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William Kern

Birth place or City of origin:
State of origin:
Last known City:
Last known State:
Start/Birth date: 1813
Death/End date:

Listed in the earliest available business directory records for Portland, WILLIAM KERN may be
among the first saddlers in the city. He was born 12 Jan 1813 at Greensburg, Westmorland
County, Pennsylvania, the son of John Kern and his second wife, Elizabeth (Singer) Hollinger.
William married Mary Ann Shull in 1834 in Jerretstown, Virginia.
In the same year the couple went to Washington, Illinois, and about 1845, removed to Stark
County, Illinois. They then returned to Peoria in 1850. William took charge of a wagon bridge
over the Illinois River during the winter of 1850-51. In April of 1851, they joined a wagon train
bound for Portland, Oregon, likely over the Oregon Trail.
After a brief survey of Portland, he located first in Washington County. A sawmill was
established near Beaverton, but after three years, William returned to the growing city on the
Willamette. Here on muddy 228 Front Street he opened a saddlery [circa 1855]. It is estimated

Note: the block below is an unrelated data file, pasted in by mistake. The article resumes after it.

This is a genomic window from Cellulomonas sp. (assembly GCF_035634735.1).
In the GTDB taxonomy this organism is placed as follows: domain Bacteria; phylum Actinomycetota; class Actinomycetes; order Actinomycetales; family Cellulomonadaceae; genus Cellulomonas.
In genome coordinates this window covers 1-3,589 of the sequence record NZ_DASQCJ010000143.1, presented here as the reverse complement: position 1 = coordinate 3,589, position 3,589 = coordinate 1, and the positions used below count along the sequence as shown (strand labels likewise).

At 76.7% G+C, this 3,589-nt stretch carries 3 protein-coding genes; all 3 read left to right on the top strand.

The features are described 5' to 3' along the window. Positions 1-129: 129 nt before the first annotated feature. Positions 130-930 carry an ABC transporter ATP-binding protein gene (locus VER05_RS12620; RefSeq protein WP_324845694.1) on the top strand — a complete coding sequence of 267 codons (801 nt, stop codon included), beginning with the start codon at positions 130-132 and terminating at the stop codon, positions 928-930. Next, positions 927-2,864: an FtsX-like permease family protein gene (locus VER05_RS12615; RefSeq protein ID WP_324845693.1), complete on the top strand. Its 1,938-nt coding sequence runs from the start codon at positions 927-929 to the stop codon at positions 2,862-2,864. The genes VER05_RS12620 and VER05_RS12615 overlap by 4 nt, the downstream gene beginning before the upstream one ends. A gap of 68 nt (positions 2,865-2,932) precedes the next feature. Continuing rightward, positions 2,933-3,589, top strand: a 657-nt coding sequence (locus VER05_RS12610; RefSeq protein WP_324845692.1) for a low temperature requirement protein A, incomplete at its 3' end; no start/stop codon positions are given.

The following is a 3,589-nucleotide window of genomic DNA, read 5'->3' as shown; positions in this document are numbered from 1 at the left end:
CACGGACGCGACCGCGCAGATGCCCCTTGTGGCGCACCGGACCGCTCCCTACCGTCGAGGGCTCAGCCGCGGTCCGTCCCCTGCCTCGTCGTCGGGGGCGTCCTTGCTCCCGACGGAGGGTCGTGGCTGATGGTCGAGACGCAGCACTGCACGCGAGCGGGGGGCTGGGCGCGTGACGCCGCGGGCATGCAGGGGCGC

that he remained at that location until circa 1865 - circa 1869.
Listed in the earliest available business directory records for Portland, WILLIAM KERN may be
among the first saddlers in the city. He was born 12 Jan 1813 at Greensburg, Westmorland
County, Pennsylvania, the son of John Kern and his second wife, Elizabeth (Singer) Hollinger.
William married Mary Ann Shull in 1834 in Jerretstown, Virginia.
In the same year the couple went to Washington, Illinois, and about 1845, removed to Stark
County, Illinois. They then returned to Peoria in 1850. William took charge of a wagon bridge
over the Illinois River during the winter of 1850-51. In April of 1851, they joined a wagon train
bound for Portland, Oregon, likely over the Oregon Trail.
After a brief survey of Portland, he located first in Washington County. A sawmill was
established near Beaverton, but after three years, William returned to the growing city on the
Willamette. Here on muddy 228 Front Street he opened a saddlery [circa 1855]. It is estimated
that he remained at that location until circa 1865 - circa 1869.

Research by R L Egan

 

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